Mourning in France: ex-president Giscard d’Estaing dead | Free press

Paris (dpa) – “Adieu Monsieur le Président” (“Adieu Mr. President”) – France mourns its former head of state Valéry Giscard d’Estaing. Top politicians from home and abroad paid tribute to the former president who died at the age of 94 as a reformer and convinced European.

The former head of state died Wednesday at his home in Authon, northeast of Tours, of complications from Covid 19.

Head of State Emmanuel Macron called the pastor a progressive statesman: “The directions he gave France (still) guide our steps,” said the Elysée Palace. Macron was born in 1977 – in the middle of Giscard d’Estaing’s tenure, which ran from 1974 to 1981. Macron wanted to address his countrymen in a speech that evening.

Chancellor Angela Merkel (CDU) emphasized the importance of the ex-president for Germany and Europe. “With Valéry Giscard d’Estaing, France has a statesman, Germany a friend and we have all lost a great European,” she quoted government spokesman Steffen Seibert on Twitter.

Ursula von der Leyen, President of the European Commission, praised Giscard, as he is often called in France, as a great European: “At heart, the fates of France and Europe were closely linked,” she wrote on Twitter.

Giscard d’Estaing was only released from the hospital in Tours, western France, in mid-November after a five-day stay. In September, the once most powerful Frenchman was treated in a hospital in Paris for mild pneumonia. According to information from his employees, the doctors ruled out infection with the corona virus. The funeral should take place in a family circle, it was said from his environment. An appointment was initially not mentioned.

The former president had spoken to the French public about EU issues until an old age. In September last year, the central politician was still at the memorial service for his conservative successor Jacques Chirac in Paris.

His death provoked much emotion and reaction from many politicians in France. ‘Adieu Monsieur le Président’, wrote Minister of Education Jean-Michel Blanquer. “History has not yet done justice to this misunderstood president,” summarized the daily newspaper “Le Parisien”.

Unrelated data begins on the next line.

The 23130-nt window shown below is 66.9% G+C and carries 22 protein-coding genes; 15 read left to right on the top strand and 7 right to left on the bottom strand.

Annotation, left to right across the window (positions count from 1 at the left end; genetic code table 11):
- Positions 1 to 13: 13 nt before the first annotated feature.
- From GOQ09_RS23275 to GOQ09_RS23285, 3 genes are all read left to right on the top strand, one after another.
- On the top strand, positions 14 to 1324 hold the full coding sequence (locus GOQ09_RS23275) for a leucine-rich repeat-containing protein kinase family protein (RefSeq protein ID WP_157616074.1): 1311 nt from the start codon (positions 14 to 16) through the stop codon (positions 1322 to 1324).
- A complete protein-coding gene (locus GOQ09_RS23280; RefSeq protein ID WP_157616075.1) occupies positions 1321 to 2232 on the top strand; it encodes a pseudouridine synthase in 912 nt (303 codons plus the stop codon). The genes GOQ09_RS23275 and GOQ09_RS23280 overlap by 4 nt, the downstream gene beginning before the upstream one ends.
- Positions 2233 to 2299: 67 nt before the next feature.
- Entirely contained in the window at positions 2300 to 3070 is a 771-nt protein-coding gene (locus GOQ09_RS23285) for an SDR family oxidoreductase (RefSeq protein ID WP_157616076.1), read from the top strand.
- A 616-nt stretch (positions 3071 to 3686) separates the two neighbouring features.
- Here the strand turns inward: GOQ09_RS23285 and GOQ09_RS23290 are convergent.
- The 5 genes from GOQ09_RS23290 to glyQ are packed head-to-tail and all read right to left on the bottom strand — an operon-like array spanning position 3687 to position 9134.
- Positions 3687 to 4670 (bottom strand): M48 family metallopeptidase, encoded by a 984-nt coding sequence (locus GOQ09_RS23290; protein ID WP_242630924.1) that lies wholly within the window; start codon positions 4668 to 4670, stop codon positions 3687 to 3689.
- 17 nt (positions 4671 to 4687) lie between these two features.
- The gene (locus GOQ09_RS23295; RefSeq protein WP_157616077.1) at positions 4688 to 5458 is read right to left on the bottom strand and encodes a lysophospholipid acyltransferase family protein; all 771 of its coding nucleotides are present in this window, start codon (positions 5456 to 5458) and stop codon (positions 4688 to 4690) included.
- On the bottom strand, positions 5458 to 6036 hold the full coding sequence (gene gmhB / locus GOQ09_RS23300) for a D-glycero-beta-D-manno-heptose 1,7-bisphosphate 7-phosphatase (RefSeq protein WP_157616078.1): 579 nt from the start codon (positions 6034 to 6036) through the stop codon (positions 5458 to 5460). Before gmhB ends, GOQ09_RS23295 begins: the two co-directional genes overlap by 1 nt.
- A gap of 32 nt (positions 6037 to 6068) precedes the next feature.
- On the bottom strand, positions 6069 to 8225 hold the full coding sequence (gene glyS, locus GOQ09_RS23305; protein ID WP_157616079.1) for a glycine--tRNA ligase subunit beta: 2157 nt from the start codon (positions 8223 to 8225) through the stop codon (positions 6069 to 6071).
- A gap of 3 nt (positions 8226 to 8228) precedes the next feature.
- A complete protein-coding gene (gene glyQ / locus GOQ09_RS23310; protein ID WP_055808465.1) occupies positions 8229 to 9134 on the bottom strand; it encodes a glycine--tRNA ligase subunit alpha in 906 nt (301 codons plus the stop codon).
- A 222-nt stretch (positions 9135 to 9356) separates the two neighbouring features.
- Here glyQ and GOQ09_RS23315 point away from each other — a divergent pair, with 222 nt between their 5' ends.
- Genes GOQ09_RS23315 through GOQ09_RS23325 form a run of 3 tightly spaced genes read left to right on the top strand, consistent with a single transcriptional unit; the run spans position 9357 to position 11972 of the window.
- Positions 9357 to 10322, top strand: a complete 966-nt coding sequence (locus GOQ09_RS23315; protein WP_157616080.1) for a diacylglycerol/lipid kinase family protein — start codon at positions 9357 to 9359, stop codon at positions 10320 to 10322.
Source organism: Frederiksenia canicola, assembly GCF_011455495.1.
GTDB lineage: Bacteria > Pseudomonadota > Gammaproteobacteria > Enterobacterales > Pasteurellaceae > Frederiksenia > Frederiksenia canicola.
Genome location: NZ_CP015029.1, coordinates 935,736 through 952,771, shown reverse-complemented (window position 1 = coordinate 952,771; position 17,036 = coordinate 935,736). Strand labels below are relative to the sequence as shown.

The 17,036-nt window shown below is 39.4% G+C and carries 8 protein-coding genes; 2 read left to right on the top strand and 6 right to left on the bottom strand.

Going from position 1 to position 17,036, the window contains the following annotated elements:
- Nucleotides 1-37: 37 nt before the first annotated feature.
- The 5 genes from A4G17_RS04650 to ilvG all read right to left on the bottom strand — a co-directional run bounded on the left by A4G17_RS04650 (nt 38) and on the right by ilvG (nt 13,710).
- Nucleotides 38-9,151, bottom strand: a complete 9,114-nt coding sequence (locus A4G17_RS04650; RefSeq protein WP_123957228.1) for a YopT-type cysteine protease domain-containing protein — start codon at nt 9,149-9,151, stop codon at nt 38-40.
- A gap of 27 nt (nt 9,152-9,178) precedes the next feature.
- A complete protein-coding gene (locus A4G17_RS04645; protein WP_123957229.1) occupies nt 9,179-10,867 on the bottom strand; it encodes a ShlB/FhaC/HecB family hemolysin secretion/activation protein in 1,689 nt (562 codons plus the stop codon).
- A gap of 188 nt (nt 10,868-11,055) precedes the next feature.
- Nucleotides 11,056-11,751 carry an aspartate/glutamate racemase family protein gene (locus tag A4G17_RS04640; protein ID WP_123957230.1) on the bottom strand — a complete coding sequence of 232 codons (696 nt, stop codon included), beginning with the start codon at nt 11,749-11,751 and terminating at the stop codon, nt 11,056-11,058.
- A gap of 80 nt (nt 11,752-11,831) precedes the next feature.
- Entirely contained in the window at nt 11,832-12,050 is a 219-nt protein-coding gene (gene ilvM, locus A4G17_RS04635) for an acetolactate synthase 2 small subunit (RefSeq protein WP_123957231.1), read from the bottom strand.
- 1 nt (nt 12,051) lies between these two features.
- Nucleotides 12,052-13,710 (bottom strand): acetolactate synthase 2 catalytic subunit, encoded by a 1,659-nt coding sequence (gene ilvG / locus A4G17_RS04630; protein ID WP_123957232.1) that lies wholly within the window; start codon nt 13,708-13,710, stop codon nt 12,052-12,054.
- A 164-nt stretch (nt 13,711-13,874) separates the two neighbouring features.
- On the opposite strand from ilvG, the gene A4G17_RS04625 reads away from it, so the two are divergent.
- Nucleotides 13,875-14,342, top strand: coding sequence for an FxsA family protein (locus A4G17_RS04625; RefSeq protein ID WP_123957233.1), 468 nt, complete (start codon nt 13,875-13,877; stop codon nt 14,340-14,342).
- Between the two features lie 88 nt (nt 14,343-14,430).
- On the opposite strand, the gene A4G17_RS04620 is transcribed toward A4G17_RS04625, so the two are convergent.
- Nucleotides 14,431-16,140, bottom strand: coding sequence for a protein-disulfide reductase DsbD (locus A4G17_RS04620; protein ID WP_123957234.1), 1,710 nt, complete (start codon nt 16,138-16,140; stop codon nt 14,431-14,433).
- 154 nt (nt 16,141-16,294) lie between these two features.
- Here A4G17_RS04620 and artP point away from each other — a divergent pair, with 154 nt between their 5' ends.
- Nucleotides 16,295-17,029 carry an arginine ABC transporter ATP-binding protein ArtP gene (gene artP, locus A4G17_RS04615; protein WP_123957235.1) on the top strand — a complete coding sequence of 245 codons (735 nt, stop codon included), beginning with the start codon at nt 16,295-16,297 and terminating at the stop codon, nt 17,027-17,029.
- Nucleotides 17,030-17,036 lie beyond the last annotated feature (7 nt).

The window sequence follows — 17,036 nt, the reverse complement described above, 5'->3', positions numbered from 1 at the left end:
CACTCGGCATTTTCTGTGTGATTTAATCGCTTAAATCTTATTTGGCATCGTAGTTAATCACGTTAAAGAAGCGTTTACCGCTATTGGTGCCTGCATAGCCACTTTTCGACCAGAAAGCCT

In the 1970s he formed a media-effective Franco-German duo with the then Chancellor Helmut Schmidt (SPD). The Frenchman also had a close personal relationship with Germany. He was born on February 2, 1926 in Koblenz in the then French occupied Rhineland.

After the death of President Georges Pompidou, he was elected to the highest office in the state at the age of 48. He made a name for himself with reforms, including the liberalization of marriage and abortion law.

From 2002, Giscard d’Estaing led the EU Reform Convention, which presented a draft constitution for the renewal of the European Union. However, when the French and Dutch voted no in referendums in 2005, the project failed spectacularly. Subsequently, the EU Treaty of Lisbon adopted important provisions of the rejected constitution. In 2003 the European politician received the Charlemagne Prize from the city of Aachen.

CDU politician Armin Laschet, who is also Germany’s representative for cultural affairs in Franco-German cooperation, paid tribute to the deceased on Twitter: “During the deliberations on the European constitution, I saw Valéry Giscard d’Estaing, the former French president a passionate visionary with a pragmatic sense of what is feasible. He was a friend of Germany who will miss Europe. “

Giscard d’Estaing responded in June to an allegation of sexual harassment against him. “It’s all grotesque,” he told the French radio station RTL. A reporter from the WDR had accused him of sexually assaulting her. Ann-Kathrin Stracke told the German news agency that he “touched her buttocks several times after an interview I conducted with him in Paris in December 2018”. She confirmed that she had filed a criminal complaint for sexual harassment. The Paris prosecutor has opened an investigation. On request, no status of the investigation could be found on Thursday.

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